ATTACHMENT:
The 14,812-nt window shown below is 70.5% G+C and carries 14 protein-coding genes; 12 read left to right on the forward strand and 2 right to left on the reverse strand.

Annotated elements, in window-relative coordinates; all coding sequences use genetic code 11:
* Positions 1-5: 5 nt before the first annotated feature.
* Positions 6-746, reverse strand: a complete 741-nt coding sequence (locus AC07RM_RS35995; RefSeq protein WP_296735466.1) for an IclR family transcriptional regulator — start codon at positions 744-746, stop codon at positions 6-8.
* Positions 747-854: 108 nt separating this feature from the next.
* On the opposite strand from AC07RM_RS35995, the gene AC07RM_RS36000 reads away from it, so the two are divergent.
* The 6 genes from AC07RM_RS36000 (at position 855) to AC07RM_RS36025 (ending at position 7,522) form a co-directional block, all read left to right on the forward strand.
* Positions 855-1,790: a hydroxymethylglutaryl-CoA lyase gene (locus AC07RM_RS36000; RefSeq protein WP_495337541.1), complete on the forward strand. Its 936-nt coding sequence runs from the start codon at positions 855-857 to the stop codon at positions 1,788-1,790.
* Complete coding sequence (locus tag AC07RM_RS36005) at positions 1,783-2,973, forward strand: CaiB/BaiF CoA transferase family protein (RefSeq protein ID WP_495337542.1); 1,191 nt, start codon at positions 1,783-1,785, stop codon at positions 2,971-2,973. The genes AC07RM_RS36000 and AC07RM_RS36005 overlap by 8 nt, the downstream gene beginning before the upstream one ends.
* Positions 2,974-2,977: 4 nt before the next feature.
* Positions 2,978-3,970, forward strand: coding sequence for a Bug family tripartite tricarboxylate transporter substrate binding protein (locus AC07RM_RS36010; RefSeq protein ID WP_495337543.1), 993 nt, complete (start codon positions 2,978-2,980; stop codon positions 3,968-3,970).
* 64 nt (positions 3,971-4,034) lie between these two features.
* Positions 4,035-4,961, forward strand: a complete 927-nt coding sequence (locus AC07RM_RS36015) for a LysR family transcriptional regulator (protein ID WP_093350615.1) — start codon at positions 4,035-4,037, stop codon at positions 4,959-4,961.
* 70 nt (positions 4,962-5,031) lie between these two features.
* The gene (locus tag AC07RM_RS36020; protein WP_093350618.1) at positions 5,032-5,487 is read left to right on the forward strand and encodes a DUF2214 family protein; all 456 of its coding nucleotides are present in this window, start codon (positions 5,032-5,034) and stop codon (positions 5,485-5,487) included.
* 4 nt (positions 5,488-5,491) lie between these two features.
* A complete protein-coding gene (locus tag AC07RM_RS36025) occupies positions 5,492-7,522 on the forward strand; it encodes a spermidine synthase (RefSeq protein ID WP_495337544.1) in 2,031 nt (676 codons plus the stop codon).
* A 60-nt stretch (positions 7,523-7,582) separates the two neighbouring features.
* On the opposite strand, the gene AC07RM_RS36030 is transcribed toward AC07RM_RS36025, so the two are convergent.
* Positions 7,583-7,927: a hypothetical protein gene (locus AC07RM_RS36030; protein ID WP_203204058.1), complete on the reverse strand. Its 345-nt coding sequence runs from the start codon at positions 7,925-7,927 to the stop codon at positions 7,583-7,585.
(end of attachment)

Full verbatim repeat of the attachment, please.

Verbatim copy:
The 14,812-nt window shown below is 70.5% G+C and carries 14 protein-coding genes; 12 read left to right on the forward strand and 2 right to left on the reverse strand.

Annotated elements, in window-relative coordinates; all coding sequences use genetic code 11:
* Positions 1-5: 5 nt before the first annotated feature.
* Positions 6-746, reverse strand: a complete 741-nt coding sequence (locus AC07RM_RS35995; RefSeq protein WP_296735466.1) for an IclR family transcriptional regulator — start codon at positions 744-746, stop codon at positions 6-8.
* Positions 747-854: 108 nt separating this feature from the next.
* On the opposite strand from AC07RM_RS35995, the gene AC07RM_RS36000 reads away from it, so the two are divergent.
* The 6 genes from AC07RM_RS36000 (at position 855) to AC07RM_RS36025 (ending at position 7,522) form a co-directional block, all read left to right on the forward strand.
* Positions 855-1,790: a hydroxymethylglutaryl-CoA lyase gene (locus AC07RM_RS36000; RefSeq protein WP_495337541.1), complete on the forward strand. Its 936-nt coding sequence runs from the start codon at positions 855-857 to the stop codon at positions 1,788-1,790.
* Complete coding sequence (locus tag AC07RM_RS36005) at positions 1,783-2,973, forward strand: CaiB/BaiF CoA transferase family protein (RefSeq protein ID WP_495337542.1); 1,191 nt, start codon at positions 1,783-1,785, stop codon at positions 2,971-2,973. The genes AC07RM_RS36000 and AC07RM_RS36005 overlap by 8 nt, the downstream gene beginning before the upstream one ends.
* Positions 2,974-2,977: 4 nt before the next feature.
* Positions 2,978-3,970, forward strand: coding sequence for a Bug family tripartite tricarboxylate transporter substrate binding protein (locus AC07RM_RS36010; RefSeq protein ID WP_495337543.1), 993 nt, complete (start codon positions 2,978-2,980; stop codon positions 3,968-3,970).
* 64 nt (positions 3,971-4,034) lie between these two features.
* Positions 4,035-4,961, forward strand: a complete 927-nt coding sequence (locus AC07RM_RS36015) for a LysR family transcriptional regulator (protein ID WP_093350615.1) — start codon at positions 4,035-4,037, stop codon at positions 4,959-4,961.
* 70 nt (positions 4,962-5,031) lie between these two features.
* The gene (locus tag AC07RM_RS36020; protein WP_093350618.1) at positions 5,032-5,487 is read left to right on the forward strand and encodes a DUF2214 family protein; all 456 of its coding nucleotides are present in this window, start codon (positions 5,032-5,034) and stop codon (positions 5,485-5,487) included.
* 4 nt (positions 5,488-5,491) lie between these two features.
* A complete protein-coding gene (locus tag AC07RM_RS36025) occupies positions 5,492-7,522 on the forward strand; it encodes a spermidine synthase (RefSeq protein ID WP_495337544.1) in 2,031 nt (676 codons plus the stop codon).
* A 60-nt stretch (positions 7,523-7,582) separates the two neighbouring features.
* On the opposite strand, the gene AC07RM_RS36030 is transcribed toward AC07RM_RS36025, so the two are convergent.
* Positions 7,583-7,927: a hypothetical protein gene (locus AC07RM_RS36030; protein ID WP_203204058.1), complete on the reverse strand. Its 345-nt coding sequence runs from the start codon at positions 7,925-7,927 to the stop codon at positions 7,583-7,585.